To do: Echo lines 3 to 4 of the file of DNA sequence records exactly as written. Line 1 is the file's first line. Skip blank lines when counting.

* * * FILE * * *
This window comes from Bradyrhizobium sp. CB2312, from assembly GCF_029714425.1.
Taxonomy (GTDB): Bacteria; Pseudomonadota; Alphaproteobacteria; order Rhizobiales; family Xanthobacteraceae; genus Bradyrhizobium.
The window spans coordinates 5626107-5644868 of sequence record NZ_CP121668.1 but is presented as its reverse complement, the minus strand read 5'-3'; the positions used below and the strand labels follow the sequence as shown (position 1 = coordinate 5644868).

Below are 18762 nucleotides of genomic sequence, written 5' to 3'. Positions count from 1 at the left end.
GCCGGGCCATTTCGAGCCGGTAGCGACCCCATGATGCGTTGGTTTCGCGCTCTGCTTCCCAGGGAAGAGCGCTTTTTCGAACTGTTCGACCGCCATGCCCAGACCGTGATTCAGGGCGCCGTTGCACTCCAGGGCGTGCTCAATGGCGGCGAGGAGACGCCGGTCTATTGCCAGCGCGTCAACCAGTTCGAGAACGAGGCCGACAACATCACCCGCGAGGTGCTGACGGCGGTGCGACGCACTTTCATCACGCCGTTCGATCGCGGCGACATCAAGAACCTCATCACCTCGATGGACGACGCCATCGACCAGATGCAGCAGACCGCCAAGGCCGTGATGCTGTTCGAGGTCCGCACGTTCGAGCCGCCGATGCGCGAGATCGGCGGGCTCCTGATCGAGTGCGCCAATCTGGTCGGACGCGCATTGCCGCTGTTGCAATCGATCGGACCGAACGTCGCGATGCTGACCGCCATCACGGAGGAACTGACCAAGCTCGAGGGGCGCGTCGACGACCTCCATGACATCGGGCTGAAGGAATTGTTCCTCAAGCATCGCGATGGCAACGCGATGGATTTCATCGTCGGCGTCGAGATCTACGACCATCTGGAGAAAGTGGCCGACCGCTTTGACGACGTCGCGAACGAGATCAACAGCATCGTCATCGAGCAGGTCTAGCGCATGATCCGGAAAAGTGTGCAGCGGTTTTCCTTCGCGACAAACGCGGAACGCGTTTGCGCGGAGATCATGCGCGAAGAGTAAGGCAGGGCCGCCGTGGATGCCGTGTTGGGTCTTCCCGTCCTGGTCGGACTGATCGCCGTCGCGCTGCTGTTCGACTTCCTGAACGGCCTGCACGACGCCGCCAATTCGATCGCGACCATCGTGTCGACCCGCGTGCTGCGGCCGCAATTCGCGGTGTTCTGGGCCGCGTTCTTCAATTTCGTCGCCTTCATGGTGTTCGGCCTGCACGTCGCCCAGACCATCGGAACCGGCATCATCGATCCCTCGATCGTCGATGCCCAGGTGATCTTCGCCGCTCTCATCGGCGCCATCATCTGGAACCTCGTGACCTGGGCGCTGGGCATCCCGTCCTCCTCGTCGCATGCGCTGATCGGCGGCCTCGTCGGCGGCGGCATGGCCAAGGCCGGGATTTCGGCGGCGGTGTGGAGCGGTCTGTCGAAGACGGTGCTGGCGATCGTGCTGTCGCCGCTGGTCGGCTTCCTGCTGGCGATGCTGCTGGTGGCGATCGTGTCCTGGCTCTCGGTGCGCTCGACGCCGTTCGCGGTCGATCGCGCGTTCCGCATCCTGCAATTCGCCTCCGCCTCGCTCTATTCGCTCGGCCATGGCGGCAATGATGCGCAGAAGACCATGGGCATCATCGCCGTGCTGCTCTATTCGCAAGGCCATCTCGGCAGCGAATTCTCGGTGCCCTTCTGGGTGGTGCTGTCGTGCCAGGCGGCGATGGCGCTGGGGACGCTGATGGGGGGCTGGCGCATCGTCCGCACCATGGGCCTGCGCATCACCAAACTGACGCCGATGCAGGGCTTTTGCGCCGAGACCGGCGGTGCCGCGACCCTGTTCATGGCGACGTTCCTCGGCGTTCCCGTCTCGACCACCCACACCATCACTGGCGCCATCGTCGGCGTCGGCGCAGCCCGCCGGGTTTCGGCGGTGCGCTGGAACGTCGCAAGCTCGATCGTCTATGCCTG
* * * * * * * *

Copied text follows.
The window spans coordinates 5626107-5644868 of sequence record NZ_CP121668.1 but is presented as its reverse complement, the minus strand read 5'-3'; the positions used below and the strand labels follow the sequence as shown (position 1 = coordinate 5644868).

Below are 18762 nucleotides of genomic sequence, written 5' to 3'. Positions count from 1 at the left end.